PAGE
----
New Chrome experiment promises up to 28% more battery life

The latest experimental addition to the Chrome browser promises to save a ton of power usage. As spotted by TheWindowsClub, a new flag in the Canary version of Chrome called “Throttle Javascript timers in background” will cut down on the processing that normally happens in background tabs, and it could add two hours to a laptop’s runtime.

Javascript timers often track user interaction with a webpage, checking things like the scroll position and ad interaction while a tab is open. This also happens on background tabs, which really isn’t useful since, by definition, a background tab isn’t being interacted with. When you have a bunch of tabs open, these timers can chew through a good amount of battery for no reason. Now, in Canary, if you turn on the “Throttle Javascript timers,” any tab that has been in the background for more than five minutes will have these timers disabled, with wake ups limited to once per minute. Normally, background tabs can trigger a wake up once per second.

The flag in Canary links to a load of documentation detailing Google’s test runs with this new feature. For the first test, the company grabbed a 2018 15-inch Macbook Pro and loaded up 36 background tabs with a blank foreground tab, and let the laptop run until it died. With throttling on, the laptop lasted two hours longer, or 28 percent longer, than the default settings. That’s a huge improvement, but it still can’t get Chrome up to the level of Apple’s Safari, which bested Chrome by three hours with the default settings and by one hour with the new throttling flag.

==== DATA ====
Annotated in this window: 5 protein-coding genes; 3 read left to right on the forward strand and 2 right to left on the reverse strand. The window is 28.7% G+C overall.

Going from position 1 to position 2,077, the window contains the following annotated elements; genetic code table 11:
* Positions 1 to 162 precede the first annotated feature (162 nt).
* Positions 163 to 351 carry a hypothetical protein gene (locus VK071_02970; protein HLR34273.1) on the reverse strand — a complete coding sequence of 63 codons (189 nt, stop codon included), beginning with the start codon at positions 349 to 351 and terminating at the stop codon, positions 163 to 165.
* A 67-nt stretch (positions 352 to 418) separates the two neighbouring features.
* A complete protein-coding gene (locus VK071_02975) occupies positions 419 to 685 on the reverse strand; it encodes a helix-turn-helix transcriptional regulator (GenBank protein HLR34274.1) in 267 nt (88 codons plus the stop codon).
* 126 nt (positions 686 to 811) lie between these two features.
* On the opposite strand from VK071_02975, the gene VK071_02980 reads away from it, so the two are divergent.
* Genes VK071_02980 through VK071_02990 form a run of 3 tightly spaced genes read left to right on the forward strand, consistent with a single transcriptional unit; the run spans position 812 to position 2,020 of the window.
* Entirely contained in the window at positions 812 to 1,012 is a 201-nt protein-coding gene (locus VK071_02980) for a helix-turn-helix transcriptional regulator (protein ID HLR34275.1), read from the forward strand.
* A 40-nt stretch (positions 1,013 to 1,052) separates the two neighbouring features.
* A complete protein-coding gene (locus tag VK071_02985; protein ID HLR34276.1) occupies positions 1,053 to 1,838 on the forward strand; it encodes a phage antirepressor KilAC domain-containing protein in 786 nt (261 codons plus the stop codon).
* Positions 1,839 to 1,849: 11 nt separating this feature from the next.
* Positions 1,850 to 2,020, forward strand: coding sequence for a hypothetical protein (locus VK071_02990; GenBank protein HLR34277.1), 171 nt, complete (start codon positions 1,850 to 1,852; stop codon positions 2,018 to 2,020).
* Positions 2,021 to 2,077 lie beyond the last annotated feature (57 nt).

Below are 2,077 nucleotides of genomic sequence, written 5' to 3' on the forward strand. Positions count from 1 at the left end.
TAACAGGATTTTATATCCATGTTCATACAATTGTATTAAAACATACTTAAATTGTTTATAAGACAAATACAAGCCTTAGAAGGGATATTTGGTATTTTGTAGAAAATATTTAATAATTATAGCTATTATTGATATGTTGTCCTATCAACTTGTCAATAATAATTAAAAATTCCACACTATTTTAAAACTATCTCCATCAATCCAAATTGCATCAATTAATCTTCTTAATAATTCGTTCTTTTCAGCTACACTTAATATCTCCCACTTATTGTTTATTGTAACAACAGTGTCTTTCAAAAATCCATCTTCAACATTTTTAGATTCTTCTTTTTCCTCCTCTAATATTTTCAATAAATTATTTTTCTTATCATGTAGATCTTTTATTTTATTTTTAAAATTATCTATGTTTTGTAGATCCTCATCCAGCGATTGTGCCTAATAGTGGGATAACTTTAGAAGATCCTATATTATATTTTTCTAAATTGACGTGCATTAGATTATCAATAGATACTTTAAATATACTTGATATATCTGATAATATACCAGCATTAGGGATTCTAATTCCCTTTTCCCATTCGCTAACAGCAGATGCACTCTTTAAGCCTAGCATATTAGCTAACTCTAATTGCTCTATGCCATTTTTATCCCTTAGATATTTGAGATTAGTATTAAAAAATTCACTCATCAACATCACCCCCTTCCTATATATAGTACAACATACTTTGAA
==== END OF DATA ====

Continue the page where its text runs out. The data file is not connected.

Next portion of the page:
The first test showed just how much power can be sucked up by background tabs, but the next test was more of a real-world use case. It swapped out the blank foreground tab for a YouTube video. With an actual foreground task going on, the difference was less dramatic but still significant: without throttling tabs, Chrome lasted 4.7 hours, and with throttling, it got an extra 39 minutes, lasting 5.3 hours. Safari was not included in the second test.

While these are promising results, Google’s document says the company is still investigating how limiting background timers will effect web pages. While Google says “we found that the work done from these Javascript timers was often not valuable to the user when the page was backgrounded” it also doesn’t want to break web pages provide valuable background services, like incoming chat and video messages, media playback, and notifications. After a 50 percent rollout on the Canary version, Google plans to gather feedback from web developers before the change hits the wider Chrome user base.

Listing image by Chrome


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